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Why the Low Market Volatility?

The market was lackluster during the early part of today (4/28/21), awaiting the release of FOMC minutes at 2 pm. A recap of the minutes shows the Federal Reserve left interest rates near zero and the pace of its asset purchases unchanged. Chairman Powell acknowledged signs of an economic rebound as the U.S. begins to recover from the Covid-19 pandemic.


Powell also sees some froth developing in equity markets and other assets due to the faster pace of the Covid-19 vaccination and the reopening of the economy. The FED chairman again reiterated his stance that a persistent increase in unemployment that resulted in rising long-term inflation expectation was unlikely and transitory. The FED will begin to taper down its $120 billion in monthly asset purchases before it begins to raise interest rates.


In summary, the FED kept to the same bullet points of the prior meetings suggesting U.S. interest rates will stay near zero, and increasing inflation is only transitory.


The positive FED news ignited a late-day buying as volume increased into the end of the day. However, traders and investors remain hesitant to make significant bets in either direction, probably still waiting for earnings reports to come out into the remainder of the week.


It has become increasingly hard to determine the short-term directions of various stocks after announcing earnings. Several positive earnings reports have led to short-term selling. Exceeding earnings expectations is not enough. Investors are also expecting higher growth projections and revenues. For instance, Microsoft (MSFT) reported great earnings after the market close yesterday but sold off sharply today. The same occurred in NFLX and INTC last week after their respective earnings announcements. Although these are a few examples, there may be few more occurrences as earnings announcements come full circle.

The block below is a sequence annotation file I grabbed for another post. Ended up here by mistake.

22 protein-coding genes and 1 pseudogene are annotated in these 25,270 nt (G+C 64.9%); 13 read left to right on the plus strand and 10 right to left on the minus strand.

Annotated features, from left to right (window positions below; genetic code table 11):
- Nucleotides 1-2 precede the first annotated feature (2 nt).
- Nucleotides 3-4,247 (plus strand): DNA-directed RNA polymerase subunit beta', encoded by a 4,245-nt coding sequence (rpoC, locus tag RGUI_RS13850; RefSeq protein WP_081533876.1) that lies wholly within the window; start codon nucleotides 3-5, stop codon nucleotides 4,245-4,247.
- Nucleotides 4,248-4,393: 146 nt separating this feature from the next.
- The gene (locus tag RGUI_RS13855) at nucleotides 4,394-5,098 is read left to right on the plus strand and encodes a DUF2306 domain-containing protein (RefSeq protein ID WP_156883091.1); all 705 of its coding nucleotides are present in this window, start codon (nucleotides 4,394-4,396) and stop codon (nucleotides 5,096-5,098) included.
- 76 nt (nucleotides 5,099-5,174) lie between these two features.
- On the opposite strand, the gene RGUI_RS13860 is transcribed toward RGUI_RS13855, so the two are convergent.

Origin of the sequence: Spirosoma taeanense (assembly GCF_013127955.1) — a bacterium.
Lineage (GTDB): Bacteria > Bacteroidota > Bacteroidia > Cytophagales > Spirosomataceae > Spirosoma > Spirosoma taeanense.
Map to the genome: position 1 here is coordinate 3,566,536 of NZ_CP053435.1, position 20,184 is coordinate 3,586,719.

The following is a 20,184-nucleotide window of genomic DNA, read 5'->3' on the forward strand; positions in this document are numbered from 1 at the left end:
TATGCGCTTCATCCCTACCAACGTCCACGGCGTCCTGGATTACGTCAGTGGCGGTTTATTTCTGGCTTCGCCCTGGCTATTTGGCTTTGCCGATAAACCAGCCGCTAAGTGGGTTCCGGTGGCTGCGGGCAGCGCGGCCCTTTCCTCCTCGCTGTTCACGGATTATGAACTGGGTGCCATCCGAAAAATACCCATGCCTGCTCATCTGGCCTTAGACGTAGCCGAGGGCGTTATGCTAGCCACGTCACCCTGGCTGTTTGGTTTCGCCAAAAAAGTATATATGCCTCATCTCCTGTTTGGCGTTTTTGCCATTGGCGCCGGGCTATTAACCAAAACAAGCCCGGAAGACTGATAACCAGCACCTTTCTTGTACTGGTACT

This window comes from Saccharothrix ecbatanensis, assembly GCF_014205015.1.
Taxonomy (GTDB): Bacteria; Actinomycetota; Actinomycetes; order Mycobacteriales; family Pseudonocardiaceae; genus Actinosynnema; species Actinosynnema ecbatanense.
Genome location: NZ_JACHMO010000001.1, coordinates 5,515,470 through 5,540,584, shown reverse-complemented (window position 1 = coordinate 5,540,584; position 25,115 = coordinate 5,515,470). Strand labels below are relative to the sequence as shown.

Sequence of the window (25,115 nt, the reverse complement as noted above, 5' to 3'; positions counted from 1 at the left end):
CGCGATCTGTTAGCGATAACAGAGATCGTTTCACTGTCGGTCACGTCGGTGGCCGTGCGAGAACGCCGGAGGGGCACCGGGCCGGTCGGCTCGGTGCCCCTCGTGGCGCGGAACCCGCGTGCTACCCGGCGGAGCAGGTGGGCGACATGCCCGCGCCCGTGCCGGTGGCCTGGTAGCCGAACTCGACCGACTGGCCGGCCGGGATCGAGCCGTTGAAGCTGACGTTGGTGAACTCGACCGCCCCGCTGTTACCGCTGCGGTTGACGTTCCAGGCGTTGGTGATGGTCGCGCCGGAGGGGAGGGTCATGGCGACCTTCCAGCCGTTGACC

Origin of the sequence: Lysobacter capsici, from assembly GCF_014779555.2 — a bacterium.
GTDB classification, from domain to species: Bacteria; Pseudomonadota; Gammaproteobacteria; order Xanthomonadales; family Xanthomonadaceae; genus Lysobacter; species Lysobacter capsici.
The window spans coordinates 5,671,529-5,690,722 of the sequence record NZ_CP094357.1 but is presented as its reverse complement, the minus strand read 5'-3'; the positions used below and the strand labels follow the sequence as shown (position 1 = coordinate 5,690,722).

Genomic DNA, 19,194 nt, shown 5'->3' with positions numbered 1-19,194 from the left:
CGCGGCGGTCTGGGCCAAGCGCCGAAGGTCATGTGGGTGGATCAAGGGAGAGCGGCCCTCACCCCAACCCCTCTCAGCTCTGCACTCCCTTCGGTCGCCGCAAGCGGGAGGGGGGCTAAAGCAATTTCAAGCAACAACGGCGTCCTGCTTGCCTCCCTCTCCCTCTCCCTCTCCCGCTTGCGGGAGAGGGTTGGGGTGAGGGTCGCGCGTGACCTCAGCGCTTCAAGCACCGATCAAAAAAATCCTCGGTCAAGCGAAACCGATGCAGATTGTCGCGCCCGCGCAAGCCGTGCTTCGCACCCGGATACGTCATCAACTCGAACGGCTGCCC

The question remains why the low market volatility?


The lack of volume in recent weeks, lackluster trading, and low market volatility may be attributed to investors and traders waiting for the end of the earnings season. Large tech companies, like Microsoft (MSFT), Alphabet (GOOGL), Apple (AAPL), and Facebook (FB), have already reported. Amazon.com (AMZN) will report tomorrow after the market close.


As we near the end of quarterly earnings, will investment fears subside, and stocks and stock market indexes resume their primary trends?


Source: Courtesy of StockCharts.com

Source: Courtesy of StockCharts.com

Source: Courtesy of StockCharts.com

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